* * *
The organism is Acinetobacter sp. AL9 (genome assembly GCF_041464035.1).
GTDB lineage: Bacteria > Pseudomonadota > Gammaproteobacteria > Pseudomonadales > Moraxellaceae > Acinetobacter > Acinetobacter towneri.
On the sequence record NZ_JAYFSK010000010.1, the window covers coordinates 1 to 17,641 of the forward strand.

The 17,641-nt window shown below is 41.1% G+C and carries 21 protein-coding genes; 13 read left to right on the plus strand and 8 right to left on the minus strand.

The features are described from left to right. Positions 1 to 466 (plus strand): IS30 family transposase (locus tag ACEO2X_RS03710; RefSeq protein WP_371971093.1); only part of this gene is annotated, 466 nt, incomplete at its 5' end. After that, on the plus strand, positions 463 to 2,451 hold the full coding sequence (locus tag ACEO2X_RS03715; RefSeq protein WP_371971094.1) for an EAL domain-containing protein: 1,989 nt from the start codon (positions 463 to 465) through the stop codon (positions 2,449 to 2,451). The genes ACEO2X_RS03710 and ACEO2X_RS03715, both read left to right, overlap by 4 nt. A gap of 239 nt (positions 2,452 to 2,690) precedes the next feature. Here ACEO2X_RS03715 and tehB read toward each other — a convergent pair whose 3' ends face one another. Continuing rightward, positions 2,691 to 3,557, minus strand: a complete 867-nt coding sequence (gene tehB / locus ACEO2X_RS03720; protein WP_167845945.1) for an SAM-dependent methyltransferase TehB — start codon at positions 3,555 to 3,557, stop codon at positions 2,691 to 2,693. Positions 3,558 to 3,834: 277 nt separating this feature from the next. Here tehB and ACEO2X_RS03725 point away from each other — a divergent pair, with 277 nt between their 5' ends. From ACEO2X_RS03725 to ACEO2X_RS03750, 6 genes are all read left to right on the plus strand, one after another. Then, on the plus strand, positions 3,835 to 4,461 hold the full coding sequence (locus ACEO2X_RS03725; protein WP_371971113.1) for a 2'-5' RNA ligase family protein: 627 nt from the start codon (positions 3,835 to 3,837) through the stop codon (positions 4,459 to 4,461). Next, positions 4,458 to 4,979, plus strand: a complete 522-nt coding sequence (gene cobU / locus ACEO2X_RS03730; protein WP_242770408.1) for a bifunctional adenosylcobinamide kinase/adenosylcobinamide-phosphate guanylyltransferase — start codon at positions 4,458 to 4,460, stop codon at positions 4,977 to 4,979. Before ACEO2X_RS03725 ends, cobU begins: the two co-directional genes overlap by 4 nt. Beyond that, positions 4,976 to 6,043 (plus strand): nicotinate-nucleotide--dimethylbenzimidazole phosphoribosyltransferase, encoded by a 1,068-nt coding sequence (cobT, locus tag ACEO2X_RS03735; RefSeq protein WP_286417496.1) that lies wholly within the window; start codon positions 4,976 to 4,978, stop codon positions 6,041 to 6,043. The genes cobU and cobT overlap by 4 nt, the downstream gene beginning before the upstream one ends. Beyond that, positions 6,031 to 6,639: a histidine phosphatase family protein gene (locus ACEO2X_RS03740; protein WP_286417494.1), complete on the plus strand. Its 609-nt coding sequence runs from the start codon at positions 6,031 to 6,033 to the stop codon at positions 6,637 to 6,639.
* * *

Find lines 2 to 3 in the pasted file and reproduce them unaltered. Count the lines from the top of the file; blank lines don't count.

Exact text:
GTDB lineage: Bacteria > Pseudomonadota > Gammaproteobacteria > Pseudomonadales > Moraxellaceae > Acinetobacter > Acinetobacter towneri.
On the sequence record NZ_JAYFSK010000010.1, the window covers coordinates 1 to 17,641 of the forward strand.